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Keywords:

  • bottleneck;
  • computational simulations;
  • effective population size;
  • endangered species;
  • habitat fragmentation;
  • population monitoring;
  • statistical power

Abstract

  1. Top of page
  2. Abstract
  3. Introduction
  4. Methods
  5. Results
  6. Discussion
  7. Conclusion
  8. Acknowledgements
  9. Literature cited
  10. Supporting Information

Early detection of population declines is essential to prevent extinctions and to ensure sustainable harvest. We evaluated the performance of two Ne estimators to detect population declines: the two-sample temporal method and a one-sample method based on linkage disequilibrium (LD). We used simulated data representing a wide range of population sizes, sample sizes and number of loci. Both methods usually detect a population decline only one generation after it occurs if Ne drops to less than approximately 100, and 40 microsatellite loci and 50 individuals are sampled. However, the LD method often out performed the temporal method by allowing earlier detection of less severe population declines (Ne approximately 200). Power for early detection increased more rapidly with the number of individuals sampled than with the number of loci genotyped, primarily for the LD method. The number of samples available is therefore an important criterion when choosing between the LD and temporal methods. We provide guidelines regarding design of studies targeted at monitoring for population declines. We also report that 40 single nucleotide polymorphism (SNP) markers give slightly lower precision than 10 microsatellite markers. Our results suggest that conservation management and monitoring strategies can reliably use genetic based methods for early detection of population declines.


Introduction

  1. Top of page
  2. Abstract
  3. Introduction
  4. Methods
  5. Results
  6. Discussion
  7. Conclusion
  8. Acknowledgements
  9. Literature cited
  10. Supporting Information

Managers of threatened populations faces the challenge of early and reliable detection of population declines. Maintenance of large populations and associated genetic variation is important not only to avoid population extinction but also because loss of genetic variation affects the adaptation capability of a population. Timely detection of populations that have suffered a decline will allow for a broader and more efficient range of management actions (e.g. monitoring, transplanting, habitat restoration, disease control, etc.) which will reduce extinction risks.

Genetic methods can be used to estimate effective population size (Ne) and monitor for population declines (Leberg 2005). Ne is widely regarded as one of the most important parameters in both evolutionary biology (Charlesworth 2009) and conservation biology (Nunney and Elam 1994; Frankham 2005).

The most widely used genetic method for short-term (contemporary) Ne estimation (Krimbas and Tsakas 1971; Nei and Tajima 1981; Pollak 1983) is based on obtaining two samples displaced over time (generations) and estimating the temporal variance in allele frequencies (F) between them. Luikart et al. (1999) demonstrated that the temporal method was far more powerful than tests for loss of alleles or heterozygosity for detecting population declines. However, little is known about the relative power of other Ne estimators for early detection of declines. Single sample methods based on linkage disequilibrium (LD), have been proposed (Hill 1981; Waples 2006) and have been compared to the temporal method for equilibrium (i.e. stable population size) scenarios (Waples and Do 2010). Methods to estimate long-term effective size (Schug et al. 1997) are by definition not generally applicable to the problem of detecting a recent sudden change in effective size.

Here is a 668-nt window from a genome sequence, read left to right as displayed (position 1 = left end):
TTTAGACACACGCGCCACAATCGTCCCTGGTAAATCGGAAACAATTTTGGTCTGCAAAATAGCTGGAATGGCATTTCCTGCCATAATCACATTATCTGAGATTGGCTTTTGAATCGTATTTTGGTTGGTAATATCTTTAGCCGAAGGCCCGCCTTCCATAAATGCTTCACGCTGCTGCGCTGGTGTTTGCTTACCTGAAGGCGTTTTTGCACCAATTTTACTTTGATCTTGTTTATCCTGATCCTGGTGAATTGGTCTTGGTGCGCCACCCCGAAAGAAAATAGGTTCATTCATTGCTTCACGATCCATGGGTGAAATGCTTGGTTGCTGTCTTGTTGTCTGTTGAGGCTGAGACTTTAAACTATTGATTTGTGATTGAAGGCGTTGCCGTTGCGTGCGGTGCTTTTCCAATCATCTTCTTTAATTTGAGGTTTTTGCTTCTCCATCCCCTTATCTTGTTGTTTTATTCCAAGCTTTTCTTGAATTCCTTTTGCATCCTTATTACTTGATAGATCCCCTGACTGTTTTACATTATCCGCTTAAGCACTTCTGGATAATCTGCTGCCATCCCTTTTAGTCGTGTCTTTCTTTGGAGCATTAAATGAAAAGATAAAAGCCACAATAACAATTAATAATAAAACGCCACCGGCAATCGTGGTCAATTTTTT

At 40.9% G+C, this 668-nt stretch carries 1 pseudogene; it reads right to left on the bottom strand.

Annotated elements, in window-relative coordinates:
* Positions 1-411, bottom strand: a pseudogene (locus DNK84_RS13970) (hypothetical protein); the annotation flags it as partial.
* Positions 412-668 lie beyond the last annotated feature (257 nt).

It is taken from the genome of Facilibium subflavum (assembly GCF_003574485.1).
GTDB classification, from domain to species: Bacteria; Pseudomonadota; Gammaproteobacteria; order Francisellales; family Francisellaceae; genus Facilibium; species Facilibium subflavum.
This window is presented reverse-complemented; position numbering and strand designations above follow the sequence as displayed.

Here we evaluate and compare the power, precision and bias of both methods used to estimate Ne for early detection of population declines. We use simulated datasets from population declines with a wide range of bottleneck intensity, sample size and number of loci. We simulate both highly polymorphic loci (microsatellites) and biallelic loci (single nucleotide polymorphisms, SNPs). We also study, to a smaller extent, a more recent temporal method based on likelihood (Wang 2001; Wang and Whitlock 2003).

We address important questions posed by conservation biologists such as, ‘To establish a monitoring program, how many individuals and loci are needed to detect a decline to a certain Ne?’, ‘How many SNPs are required to achieve sensitivity equal to microsatellites to estimate Ne and detect declines?’, ‘How many generations after a population decline will a signal be detectable?’, ‘What is the probability of failing to detect a decline (type II error)?’.

Methods

  1. Top of page
  2. Abstract
  3. Introduction
  4. Methods
  5. Results
  6. Discussion
  7. Conclusion
  8. Acknowledgements
  9. Literature cited
  10. Supporting Information

We conducted simulations using the forward-time, individual based simulator simuPOP (Peng and Kimmel 2005). The default scenario was based on a constant size population of N = 600 run until mean heterozygosity reached approximately 0.8 (10 generations) split into a number n of subpopulations (n = 1, 2, 3, 6, 12) without any migration. This in practice simulates a bottleneck (with the exception of n = 1). The average sex ratio was 1 with random mating. This approximates Nc = Ne. Each scenario was replicated 1000 times. For convenience, the census size before the bottleneck will be called N1 and after will be labelled N2. Unless otherwise stated, when referring to equilibrium scenarios, we are mainly concerned with a population of constant size (e.g. N1 = N2 above).